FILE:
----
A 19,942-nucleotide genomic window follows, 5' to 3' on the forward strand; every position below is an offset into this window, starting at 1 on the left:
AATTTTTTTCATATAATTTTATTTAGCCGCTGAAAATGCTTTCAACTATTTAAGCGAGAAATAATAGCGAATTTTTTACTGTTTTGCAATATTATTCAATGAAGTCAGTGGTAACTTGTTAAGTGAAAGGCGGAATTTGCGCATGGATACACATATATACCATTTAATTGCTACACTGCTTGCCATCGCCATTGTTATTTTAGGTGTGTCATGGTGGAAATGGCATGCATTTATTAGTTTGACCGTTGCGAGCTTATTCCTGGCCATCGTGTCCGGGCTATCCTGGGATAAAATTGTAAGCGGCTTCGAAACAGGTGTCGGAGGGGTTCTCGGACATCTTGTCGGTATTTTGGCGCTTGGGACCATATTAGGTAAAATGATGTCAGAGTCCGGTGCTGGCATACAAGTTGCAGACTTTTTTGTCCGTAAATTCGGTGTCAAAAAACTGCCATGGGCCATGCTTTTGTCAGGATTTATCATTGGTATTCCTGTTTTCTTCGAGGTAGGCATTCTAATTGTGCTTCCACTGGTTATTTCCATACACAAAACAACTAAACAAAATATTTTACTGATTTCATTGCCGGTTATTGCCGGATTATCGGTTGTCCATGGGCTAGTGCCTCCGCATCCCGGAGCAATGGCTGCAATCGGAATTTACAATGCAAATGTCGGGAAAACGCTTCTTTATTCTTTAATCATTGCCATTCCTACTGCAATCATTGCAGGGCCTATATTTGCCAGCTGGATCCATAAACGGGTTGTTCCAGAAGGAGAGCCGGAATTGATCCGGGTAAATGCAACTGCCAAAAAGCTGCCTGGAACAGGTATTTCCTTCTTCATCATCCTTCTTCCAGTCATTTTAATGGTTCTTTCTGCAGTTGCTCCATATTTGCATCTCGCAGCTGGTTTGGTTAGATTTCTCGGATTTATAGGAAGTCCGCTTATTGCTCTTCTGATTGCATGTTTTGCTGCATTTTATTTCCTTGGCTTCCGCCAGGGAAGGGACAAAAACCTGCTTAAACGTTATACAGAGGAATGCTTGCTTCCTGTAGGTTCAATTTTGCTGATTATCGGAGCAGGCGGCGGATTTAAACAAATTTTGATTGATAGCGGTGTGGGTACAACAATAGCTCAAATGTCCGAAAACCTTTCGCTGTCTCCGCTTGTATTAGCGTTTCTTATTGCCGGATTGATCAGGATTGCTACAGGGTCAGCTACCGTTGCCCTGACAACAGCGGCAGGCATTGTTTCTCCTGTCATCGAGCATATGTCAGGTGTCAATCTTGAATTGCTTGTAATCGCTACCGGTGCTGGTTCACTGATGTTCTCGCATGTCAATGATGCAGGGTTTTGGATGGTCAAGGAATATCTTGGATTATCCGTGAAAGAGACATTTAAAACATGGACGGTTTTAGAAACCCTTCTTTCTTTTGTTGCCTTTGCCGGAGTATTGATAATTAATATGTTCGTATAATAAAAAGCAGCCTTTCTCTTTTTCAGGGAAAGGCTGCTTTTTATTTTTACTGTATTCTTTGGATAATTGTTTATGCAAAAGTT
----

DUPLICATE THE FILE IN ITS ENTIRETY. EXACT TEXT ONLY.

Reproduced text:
A 19,942-nucleotide genomic window follows, 5' to 3' on the forward strand; every position below is an offset into this window, starting at 1 on the left:
AATTTTTTTCATATAATTTTATTTAGCCGCTGAAAATGCTTTCAACTATTTAAGCGAGAAATAATAGCGAATTTTTTACTGTTTTGCAATATTATTCAATGAAGTCAGTGGTAACTTGTTAAGTGAAAGGCGGAATTTGCGCATGGATACACATATATACCATTTAATTGCTACACTGCTTGCCATCGCCATTGTTATTTTAGGTGTGTCATGGTGGAAATGGCATGCATTTATTAGTTTGACCGTTGCGAGCTTATTCCTGGCCATCGTGTCCGGGCTATCCTGGGATAAAATTGTAAGCGGCTTCGAAACAGGTGTCGGAGGGGTTCTCGGACATCTTGTCGGTATTTTGGCGCTTGGGACCATATTAGGTAAAATGATGTCAGAGTCCGGTGCTGGCATACAAGTTGCAGACTTTTTTGTCCGTAAATTCGGTGTCAAAAAACTGCCATGGGCCATGCTTTTGTCAGGATTTATCATTGGTATTCCTGTTTTCTTCGAGGTAGGCATTCTAATTGTGCTTCCACTGGTTATTTCCATACACAAAACAACTAAACAAAATATTTTACTGATTTCATTGCCGGTTATTGCCGGATTATCGGTTGTCCATGGGCTAGTGCCTCCGCATCCCGGAGCAATGGCTGCAATCGGAATTTACAATGCAAATGTCGGGAAAACGCTTCTTTATTCTTTAATCATTGCCATTCCTACTGCAATCATTGCAGGGCCTATATTTGCCAGCTGGATCCATAAACGGGTTGTTCCAGAAGGAGAGCCGGAATTGATCCGGGTAAATGCAACTGCCAAAAAGCTGCCTGGAACAGGTATTTCCTTCTTCATCATCCTTCTTCCAGTCATTTTAATGGTTCTTTCTGCAGTTGCTCCATATTTGCATCTCGCAGCTGGTTTGGTTAGATTTCTCGGATTTATAGGAAGTCCGCTTATTGCTCTTCTGATTGCATGTTTTGCTGCATTTTATTTCCTTGGCTTCCGCCAGGGAAGGGACAAAAACCTGCTTAAACGTTATACAGAGGAATGCTTGCTTCCTGTAGGTTCAATTTTGCTGATTATCGGAGCAGGCGGCGGATTTAAACAAATTTTGATTGATAGCGGTGTGGGTACAACAATAGCTCAAATGTCCGAAAACCTTTCGCTGTCTCCGCTTGTATTAGCGTTTCTTATTGCCGGATTGATCAGGATTGCTACAGGGTCAGCTACCGTTGCCCTGACAACAGCGGCAGGCATTGTTTCTCCTGTCATCGAGCATATGTCAGGTGTCAATCTTGAATTGCTTGTAATCGCTACCGGTGCTGGTTCACTGATGTTCTCGCATGTCAATGATGCAGGGTTTTGGATGGTCAAGGAATATCTTGGATTATCCGTGAAAGAGACATTTAAAACATGGACGGTTTTAGAAACCCTTCTTTCTTTTGTTGCCTTTGCCGGAGTATTGATAATTAATATGTTCGTATAATAAAAAGCAGCCTTTCTCTTTTTCAGGGAAAGGCTGCTTTTTATTTTTACTGTATTCTTTGGATAATTGTTTATGCAAAAGTT